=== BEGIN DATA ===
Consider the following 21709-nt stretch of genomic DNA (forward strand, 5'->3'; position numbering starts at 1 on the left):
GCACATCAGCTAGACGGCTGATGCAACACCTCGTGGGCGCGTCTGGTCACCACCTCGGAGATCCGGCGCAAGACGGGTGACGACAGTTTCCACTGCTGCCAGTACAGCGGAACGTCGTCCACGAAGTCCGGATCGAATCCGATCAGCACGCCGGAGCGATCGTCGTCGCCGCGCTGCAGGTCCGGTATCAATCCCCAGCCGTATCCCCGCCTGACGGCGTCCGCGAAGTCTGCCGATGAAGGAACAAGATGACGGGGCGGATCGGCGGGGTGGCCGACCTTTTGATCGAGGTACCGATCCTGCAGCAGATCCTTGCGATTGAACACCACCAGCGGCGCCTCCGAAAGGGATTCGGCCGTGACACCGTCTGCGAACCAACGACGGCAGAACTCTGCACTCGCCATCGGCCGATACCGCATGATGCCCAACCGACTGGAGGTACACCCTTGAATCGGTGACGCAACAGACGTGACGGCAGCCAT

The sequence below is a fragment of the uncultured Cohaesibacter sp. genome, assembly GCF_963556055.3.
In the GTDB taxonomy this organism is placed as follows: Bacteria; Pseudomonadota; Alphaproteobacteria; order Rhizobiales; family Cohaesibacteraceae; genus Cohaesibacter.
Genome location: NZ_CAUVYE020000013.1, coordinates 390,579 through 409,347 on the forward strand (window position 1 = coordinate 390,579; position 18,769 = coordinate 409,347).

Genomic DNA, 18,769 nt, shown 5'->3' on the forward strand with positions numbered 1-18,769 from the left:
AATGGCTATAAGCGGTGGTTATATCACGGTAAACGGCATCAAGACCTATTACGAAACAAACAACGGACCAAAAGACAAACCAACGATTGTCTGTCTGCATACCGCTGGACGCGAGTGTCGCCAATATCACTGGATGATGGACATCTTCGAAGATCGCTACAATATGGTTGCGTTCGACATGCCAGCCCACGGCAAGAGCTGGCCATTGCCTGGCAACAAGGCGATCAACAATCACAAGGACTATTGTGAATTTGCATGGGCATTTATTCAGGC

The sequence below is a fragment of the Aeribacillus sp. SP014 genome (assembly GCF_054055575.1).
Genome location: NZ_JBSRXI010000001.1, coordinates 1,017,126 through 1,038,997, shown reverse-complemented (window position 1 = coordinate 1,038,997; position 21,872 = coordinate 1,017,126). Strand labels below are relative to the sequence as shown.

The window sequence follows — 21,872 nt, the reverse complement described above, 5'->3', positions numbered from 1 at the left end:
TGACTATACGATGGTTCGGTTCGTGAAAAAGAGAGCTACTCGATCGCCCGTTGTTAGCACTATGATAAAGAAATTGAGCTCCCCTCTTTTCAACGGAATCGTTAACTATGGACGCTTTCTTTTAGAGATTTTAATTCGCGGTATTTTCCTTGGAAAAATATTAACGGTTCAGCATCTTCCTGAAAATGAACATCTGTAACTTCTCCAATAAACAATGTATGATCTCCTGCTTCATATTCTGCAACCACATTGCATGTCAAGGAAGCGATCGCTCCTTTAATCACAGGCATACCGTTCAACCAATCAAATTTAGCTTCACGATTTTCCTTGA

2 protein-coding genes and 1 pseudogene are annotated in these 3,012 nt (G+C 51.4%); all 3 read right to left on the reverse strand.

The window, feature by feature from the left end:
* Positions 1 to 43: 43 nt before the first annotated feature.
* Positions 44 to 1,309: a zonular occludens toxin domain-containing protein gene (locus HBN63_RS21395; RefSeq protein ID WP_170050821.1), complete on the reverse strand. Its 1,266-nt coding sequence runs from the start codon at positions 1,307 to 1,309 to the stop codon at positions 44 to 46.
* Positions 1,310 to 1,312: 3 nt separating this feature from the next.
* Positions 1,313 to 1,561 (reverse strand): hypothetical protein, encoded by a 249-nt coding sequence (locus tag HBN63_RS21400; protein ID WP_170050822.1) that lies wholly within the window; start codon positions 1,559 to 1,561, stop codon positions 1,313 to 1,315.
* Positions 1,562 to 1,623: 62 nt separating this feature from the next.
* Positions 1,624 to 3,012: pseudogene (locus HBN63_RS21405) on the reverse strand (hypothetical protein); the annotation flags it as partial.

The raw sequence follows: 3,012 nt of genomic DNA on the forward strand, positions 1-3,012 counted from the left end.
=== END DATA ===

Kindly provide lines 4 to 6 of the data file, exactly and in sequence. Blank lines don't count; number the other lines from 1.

In the GTDB taxonomy this organism is placed as follows: Bacteria; Pseudomonadota; Alphaproteobacteria; order Rhizobiales; family Cohaesibacteraceae; genus Cohaesibacter.
Genome location: NZ_CAUVYE020000013.1, coordinates 390,579 through 409,347 on the forward strand (window position 1 = coordinate 390,579; position 18,769 = coordinate 409,347).

Genomic DNA, 18,769 nt, shown 5'->3' on the forward strand with positions numbered 1-18,769 from the left: